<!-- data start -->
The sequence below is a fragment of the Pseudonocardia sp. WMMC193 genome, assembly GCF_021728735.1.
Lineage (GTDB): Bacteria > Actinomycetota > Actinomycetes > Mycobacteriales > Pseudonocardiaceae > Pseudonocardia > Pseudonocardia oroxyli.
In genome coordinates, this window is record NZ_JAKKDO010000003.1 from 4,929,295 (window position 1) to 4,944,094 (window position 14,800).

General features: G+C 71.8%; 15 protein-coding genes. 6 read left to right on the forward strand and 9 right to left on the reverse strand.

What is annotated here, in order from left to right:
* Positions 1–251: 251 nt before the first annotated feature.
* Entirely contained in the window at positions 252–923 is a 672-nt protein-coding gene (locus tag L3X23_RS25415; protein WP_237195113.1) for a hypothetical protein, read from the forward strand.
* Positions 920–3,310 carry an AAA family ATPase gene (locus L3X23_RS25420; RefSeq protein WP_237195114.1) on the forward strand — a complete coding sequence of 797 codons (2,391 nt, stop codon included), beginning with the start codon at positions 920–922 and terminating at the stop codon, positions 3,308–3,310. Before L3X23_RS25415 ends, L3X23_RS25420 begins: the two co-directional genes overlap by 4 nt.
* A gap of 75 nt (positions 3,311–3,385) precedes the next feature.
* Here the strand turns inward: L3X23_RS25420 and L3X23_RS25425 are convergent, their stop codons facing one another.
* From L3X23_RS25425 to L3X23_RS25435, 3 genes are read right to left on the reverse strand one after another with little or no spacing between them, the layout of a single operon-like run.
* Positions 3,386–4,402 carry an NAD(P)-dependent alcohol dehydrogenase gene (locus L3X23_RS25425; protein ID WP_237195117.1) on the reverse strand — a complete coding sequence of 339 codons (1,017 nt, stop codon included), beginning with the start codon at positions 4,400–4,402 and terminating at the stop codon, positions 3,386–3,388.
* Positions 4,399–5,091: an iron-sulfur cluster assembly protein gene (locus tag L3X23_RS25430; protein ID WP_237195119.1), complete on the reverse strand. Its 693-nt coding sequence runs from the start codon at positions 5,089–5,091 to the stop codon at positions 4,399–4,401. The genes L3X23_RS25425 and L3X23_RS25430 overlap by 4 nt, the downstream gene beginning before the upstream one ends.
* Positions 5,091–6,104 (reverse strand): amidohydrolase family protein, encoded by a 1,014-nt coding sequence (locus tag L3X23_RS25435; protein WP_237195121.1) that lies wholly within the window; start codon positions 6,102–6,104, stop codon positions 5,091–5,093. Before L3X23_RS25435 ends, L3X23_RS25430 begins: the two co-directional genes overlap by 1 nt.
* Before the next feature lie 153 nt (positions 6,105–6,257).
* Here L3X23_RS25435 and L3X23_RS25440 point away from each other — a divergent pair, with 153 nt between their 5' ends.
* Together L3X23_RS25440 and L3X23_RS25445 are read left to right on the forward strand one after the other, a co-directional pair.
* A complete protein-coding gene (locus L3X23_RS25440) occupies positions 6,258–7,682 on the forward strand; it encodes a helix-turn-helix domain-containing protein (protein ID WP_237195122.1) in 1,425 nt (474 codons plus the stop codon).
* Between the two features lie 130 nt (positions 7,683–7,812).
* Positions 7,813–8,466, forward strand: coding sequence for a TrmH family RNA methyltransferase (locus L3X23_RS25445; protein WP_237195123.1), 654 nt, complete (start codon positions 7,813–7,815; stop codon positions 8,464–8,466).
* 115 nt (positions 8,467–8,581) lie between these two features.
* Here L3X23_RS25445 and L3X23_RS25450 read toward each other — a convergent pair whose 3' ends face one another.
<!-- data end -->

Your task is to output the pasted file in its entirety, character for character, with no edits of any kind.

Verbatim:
The sequence below is a fragment of the Pseudonocardia sp. WMMC193 genome, assembly GCF_021728735.1.
Lineage (GTDB): Bacteria > Actinomycetota > Actinomycetes > Mycobacteriales > Pseudonocardiaceae > Pseudonocardia > Pseudonocardia oroxyli.
In genome coordinates, this window is record NZ_JAKKDO010000003.1 from 4,929,295 (window position 1) to 4,944,094 (window position 14,800).

General features: G+C 71.8%; 15 protein-coding genes. 6 read left to right on the forward strand and 9 right to left on the reverse strand.

What is annotated here, in order from left to right:
* Positions 1–251: 251 nt before the first annotated feature.
* Entirely contained in the window at positions 252–923 is a 672-nt protein-coding gene (locus tag L3X23_RS25415; protein WP_237195113.1) for a hypothetical protein, read from the forward strand.
* Positions 920–3,310 carry an AAA family ATPase gene (locus L3X23_RS25420; RefSeq protein WP_237195114.1) on the forward strand — a complete coding sequence of 797 codons (2,391 nt, stop codon included), beginning with the start codon at positions 920–922 and terminating at the stop codon, positions 3,308–3,310. Before L3X23_RS25415 ends, L3X23_RS25420 begins: the two co-directional genes overlap by 4 nt.
* A gap of 75 nt (positions 3,311–3,385) precedes the next feature.
* Here the strand turns inward: L3X23_RS25420 and L3X23_RS25425 are convergent, their stop codons facing one another.
* From L3X23_RS25425 to L3X23_RS25435, 3 genes are read right to left on the reverse strand one after another with little or no spacing between them, the layout of a single operon-like run.
* Positions 3,386–4,402 carry an NAD(P)-dependent alcohol dehydrogenase gene (locus L3X23_RS25425; protein ID WP_237195117.1) on the reverse strand — a complete coding sequence of 339 codons (1,017 nt, stop codon included), beginning with the start codon at positions 4,400–4,402 and terminating at the stop codon, positions 3,386–3,388.
* Positions 4,399–5,091: an iron-sulfur cluster assembly protein gene (locus tag L3X23_RS25430; protein ID WP_237195119.1), complete on the reverse strand. Its 693-nt coding sequence runs from the start codon at positions 5,089–5,091 to the stop codon at positions 4,399–4,401. The genes L3X23_RS25425 and L3X23_RS25430 overlap by 4 nt, the downstream gene beginning before the upstream one ends.
* Positions 5,091–6,104 (reverse strand): amidohydrolase family protein, encoded by a 1,014-nt coding sequence (locus tag L3X23_RS25435; protein WP_237195121.1) that lies wholly within the window; start codon positions 6,102–6,104, stop codon positions 5,091–5,093. Before L3X23_RS25435 ends, L3X23_RS25430 begins: the two co-directional genes overlap by 1 nt.
* Before the next feature lie 153 nt (positions 6,105–6,257).
* Here L3X23_RS25435 and L3X23_RS25440 point away from each other — a divergent pair, with 153 nt between their 5' ends.
* Together L3X23_RS25440 and L3X23_RS25445 are read left to right on the forward strand one after the other, a co-directional pair.
* A complete protein-coding gene (locus L3X23_RS25440) occupies positions 6,258–7,682 on the forward strand; it encodes a helix-turn-helix domain-containing protein (protein ID WP_237195122.1) in 1,425 nt (474 codons plus the stop codon).
* Between the two features lie 130 nt (positions 7,683–7,812).
* Positions 7,813–8,466, forward strand: coding sequence for a TrmH family RNA methyltransferase (locus L3X23_RS25445; protein WP_237195123.1), 654 nt, complete (start codon positions 7,813–7,815; stop codon positions 8,464–8,466).
* 115 nt (positions 8,467–8,581) lie between these two features.
* Here L3X23_RS25445 and L3X23_RS25450 read toward each other — a convergent pair whose 3' ends face one another.